Milan looked five yards off the pace all over the pitch. Stephan El Shaarawy has bundles of energy but he has yet to prove that he knows how best to expend it, while second-half substitute Robinho remains as fraudulent a forward as there is in the game today. As Paulo Sergio said recently, Robinho is the greatest signing Bayern Munich never made. Watching Wednesday night’s game, it was even easier to understand just why Milan made such a concerted effort to sign Carlos Tevez, the hope being that the commitment and effort which the forward brings to the field of play would have compensated for the baggage that he brings with him off it. Instead, the Rossoneri ended up with Maxi Lopez, whose latest hairstyle is as shockingly bad as his finishing.

At the back, one could not help but feel for the genuinely world-class Thiago Silva, who, with Alessandro Nesta out injured, was forced to play alongside Philippe Mexes, a man who is giving free transfers a bad name.

As for Milan’s chosen full-backs against Juve, Luca Antonini and Daniele Bonera, they remain as knowledgeable on the subject of sound positional play as stand-in goalkeeper Marco Amelia is on the ‘art’ of successfully holding on to the ball.

It is worth noting, too, that Juventus coach Antonio Conte played a 3-5-2 formation at San Siro. This is a coach who has also played 4-2-4, 4-1-4-1 and 4-3-3 this season, the latter to great success. But where is the variety in Milan’s tactical set-up? They look very much like a side without a viable Plan B at the minute, which, unless you are Barcelona, is a disturbing state of affairs.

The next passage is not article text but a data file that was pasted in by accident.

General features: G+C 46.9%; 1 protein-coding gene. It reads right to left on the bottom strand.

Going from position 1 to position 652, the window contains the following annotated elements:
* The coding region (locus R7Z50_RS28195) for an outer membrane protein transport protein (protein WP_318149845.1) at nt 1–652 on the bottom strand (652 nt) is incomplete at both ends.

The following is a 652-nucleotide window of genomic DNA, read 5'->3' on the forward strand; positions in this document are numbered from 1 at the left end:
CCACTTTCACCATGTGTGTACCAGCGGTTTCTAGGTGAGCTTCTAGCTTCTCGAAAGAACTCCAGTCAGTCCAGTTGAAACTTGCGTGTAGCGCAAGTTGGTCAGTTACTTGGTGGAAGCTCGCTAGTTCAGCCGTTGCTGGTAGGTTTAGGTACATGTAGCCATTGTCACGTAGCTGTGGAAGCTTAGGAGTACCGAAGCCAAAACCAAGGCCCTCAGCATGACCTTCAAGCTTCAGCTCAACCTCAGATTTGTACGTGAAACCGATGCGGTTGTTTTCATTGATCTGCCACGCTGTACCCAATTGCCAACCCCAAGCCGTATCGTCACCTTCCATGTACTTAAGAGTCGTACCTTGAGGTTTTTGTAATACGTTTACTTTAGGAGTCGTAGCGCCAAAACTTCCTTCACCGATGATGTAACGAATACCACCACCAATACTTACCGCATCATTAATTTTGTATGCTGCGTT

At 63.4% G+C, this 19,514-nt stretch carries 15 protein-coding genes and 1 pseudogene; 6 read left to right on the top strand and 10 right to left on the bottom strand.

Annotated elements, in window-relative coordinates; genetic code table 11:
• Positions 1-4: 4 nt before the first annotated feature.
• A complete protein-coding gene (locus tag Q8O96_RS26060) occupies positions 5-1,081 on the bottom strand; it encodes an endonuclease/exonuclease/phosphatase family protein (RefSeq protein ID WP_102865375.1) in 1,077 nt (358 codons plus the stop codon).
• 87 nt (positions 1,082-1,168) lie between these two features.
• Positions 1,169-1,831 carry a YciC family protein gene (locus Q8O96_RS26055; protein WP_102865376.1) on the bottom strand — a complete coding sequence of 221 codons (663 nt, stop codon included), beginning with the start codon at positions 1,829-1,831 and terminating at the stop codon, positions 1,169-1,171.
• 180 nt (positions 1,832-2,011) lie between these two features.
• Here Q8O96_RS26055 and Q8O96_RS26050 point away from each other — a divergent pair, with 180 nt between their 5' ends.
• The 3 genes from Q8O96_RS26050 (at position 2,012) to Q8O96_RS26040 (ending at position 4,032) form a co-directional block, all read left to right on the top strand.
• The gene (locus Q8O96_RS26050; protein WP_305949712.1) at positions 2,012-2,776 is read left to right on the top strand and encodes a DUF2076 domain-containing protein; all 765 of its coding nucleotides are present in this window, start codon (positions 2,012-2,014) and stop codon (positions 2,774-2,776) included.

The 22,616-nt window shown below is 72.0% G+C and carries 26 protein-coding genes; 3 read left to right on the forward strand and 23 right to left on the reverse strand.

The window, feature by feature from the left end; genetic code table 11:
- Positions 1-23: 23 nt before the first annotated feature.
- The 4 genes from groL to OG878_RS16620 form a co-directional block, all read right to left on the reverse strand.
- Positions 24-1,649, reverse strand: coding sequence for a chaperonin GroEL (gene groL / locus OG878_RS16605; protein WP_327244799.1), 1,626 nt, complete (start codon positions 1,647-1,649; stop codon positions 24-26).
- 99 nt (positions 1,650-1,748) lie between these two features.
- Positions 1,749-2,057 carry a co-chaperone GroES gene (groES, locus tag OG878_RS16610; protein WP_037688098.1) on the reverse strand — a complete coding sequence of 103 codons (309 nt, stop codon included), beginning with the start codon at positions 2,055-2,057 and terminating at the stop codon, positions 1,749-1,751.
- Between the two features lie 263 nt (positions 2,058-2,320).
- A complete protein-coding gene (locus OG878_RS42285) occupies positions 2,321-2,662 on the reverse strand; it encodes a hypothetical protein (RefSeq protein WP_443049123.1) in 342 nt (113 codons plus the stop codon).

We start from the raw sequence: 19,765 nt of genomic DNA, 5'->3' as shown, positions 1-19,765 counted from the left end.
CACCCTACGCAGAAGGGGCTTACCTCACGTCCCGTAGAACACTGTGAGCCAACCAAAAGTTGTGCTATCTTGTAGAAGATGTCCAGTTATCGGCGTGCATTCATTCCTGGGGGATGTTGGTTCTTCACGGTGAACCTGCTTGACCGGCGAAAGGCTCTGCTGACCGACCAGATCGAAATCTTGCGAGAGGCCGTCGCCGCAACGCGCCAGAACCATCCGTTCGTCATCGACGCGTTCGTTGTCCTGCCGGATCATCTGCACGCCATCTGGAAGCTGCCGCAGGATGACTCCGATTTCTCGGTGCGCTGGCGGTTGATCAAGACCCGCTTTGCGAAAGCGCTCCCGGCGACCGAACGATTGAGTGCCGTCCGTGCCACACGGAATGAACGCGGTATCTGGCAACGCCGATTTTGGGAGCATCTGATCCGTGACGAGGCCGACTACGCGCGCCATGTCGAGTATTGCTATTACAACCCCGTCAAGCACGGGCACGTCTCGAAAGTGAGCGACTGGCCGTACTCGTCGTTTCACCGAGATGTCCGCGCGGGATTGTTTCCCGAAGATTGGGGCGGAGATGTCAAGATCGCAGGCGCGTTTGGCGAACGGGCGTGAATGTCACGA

Tired Legs | Ambrosini was one of several Milan players who looked off the pace against Juve

The depressing thing for Milan is that they only have themselves to blame for being in such a vulnerable position at this point in their campaign. Just why did they fail to make greater investment in the squad - if not last summer, than at least in January? If Milan wanted Tevez so badly, why did they not come up with the extra cash when it became clear that City were willing to play hard ball? Top players cost a lot of money - but the price of failure is far greater. Milan could discover that to their cost in the coming days.

Indeed, Allegri now has the unenviable task of having to sufficiently reinvigorate his players to go to the Stadio Friuli this evening and claim a positive result. It is imperative that Milan collect at least a point for the sake of their Scudetto challenge but it is also of the utmost importance to their Champions League prospects. Back-to-back defeats to two their principal title rivals would leave Milan in a dreadful state of mind ahead of the visit of Arsenal on Wednesday night.

The Gunners' own mental resilience has often been called into question, of course, but what they do not lack is exuberance and precociousness of youth. Arsene Wenger’s latest crop of youngsters could come of age at San Siro. Milan will most likely just continue to age.